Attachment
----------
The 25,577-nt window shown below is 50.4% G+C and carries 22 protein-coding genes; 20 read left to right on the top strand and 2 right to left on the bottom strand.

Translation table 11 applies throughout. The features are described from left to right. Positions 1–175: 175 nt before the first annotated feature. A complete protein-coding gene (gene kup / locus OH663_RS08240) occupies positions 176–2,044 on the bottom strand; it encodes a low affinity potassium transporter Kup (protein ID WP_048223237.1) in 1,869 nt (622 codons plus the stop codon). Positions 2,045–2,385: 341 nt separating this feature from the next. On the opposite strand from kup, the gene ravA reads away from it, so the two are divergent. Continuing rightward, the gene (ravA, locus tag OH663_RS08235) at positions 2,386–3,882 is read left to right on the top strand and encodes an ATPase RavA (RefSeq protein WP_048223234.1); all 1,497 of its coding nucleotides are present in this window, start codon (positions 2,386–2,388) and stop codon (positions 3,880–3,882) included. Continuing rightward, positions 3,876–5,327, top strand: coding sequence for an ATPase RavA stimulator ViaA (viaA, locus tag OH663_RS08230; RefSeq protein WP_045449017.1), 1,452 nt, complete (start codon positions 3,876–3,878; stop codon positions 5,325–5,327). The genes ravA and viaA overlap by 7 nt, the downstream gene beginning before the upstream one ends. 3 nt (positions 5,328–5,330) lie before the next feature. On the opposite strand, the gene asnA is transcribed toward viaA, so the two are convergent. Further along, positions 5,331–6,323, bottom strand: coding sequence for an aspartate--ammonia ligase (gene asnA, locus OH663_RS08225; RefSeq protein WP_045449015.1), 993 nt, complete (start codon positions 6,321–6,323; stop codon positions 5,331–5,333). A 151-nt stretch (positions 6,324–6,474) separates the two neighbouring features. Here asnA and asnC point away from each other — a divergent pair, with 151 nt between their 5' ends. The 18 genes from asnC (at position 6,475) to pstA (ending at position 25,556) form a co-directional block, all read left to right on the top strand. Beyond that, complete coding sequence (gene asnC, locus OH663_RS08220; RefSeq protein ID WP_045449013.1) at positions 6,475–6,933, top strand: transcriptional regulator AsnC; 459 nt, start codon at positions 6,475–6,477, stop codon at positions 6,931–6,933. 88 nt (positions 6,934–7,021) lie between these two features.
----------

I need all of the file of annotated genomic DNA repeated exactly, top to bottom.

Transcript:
The 25,577-nt window shown below is 50.4% G+C and carries 22 protein-coding genes; 20 read left to right on the top strand and 2 right to left on the bottom strand.

Translation table 11 applies throughout. The features are described from left to right. Positions 1–175: 175 nt before the first annotated feature. A complete protein-coding gene (gene kup / locus OH663_RS08240) occupies positions 176–2,044 on the bottom strand; it encodes a low affinity potassium transporter Kup (protein ID WP_048223237.1) in 1,869 nt (622 codons plus the stop codon). Positions 2,045–2,385: 341 nt separating this feature from the next. On the opposite strand from kup, the gene ravA reads away from it, so the two are divergent. Continuing rightward, the gene (ravA, locus tag OH663_RS08235) at positions 2,386–3,882 is read left to right on the top strand and encodes an ATPase RavA (RefSeq protein WP_048223234.1); all 1,497 of its coding nucleotides are present in this window, start codon (positions 2,386–2,388) and stop codon (positions 3,880–3,882) included. Continuing rightward, positions 3,876–5,327, top strand: coding sequence for an ATPase RavA stimulator ViaA (viaA, locus tag OH663_RS08230; RefSeq protein WP_045449017.1), 1,452 nt, complete (start codon positions 3,876–3,878; stop codon positions 5,325–5,327). The genes ravA and viaA overlap by 7 nt, the downstream gene beginning before the upstream one ends. 3 nt (positions 5,328–5,330) lie before the next feature. On the opposite strand, the gene asnA is transcribed toward viaA, so the two are convergent. Further along, positions 5,331–6,323, bottom strand: coding sequence for an aspartate--ammonia ligase (gene asnA, locus OH663_RS08225; RefSeq protein WP_045449015.1), 993 nt, complete (start codon positions 6,321–6,323; stop codon positions 5,331–5,333). A 151-nt stretch (positions 6,324–6,474) separates the two neighbouring features. Here asnA and asnC point away from each other — a divergent pair, with 151 nt between their 5' ends. The 18 genes from asnC (at position 6,475) to pstA (ending at position 25,556) form a co-directional block, all read left to right on the top strand. Beyond that, complete coding sequence (gene asnC, locus OH663_RS08220; RefSeq protein ID WP_045449013.1) at positions 6,475–6,933, top strand: transcriptional regulator AsnC; 459 nt, start codon at positions 6,475–6,477, stop codon at positions 6,931–6,933. 88 nt (positions 6,934–7,021) lie between these two features.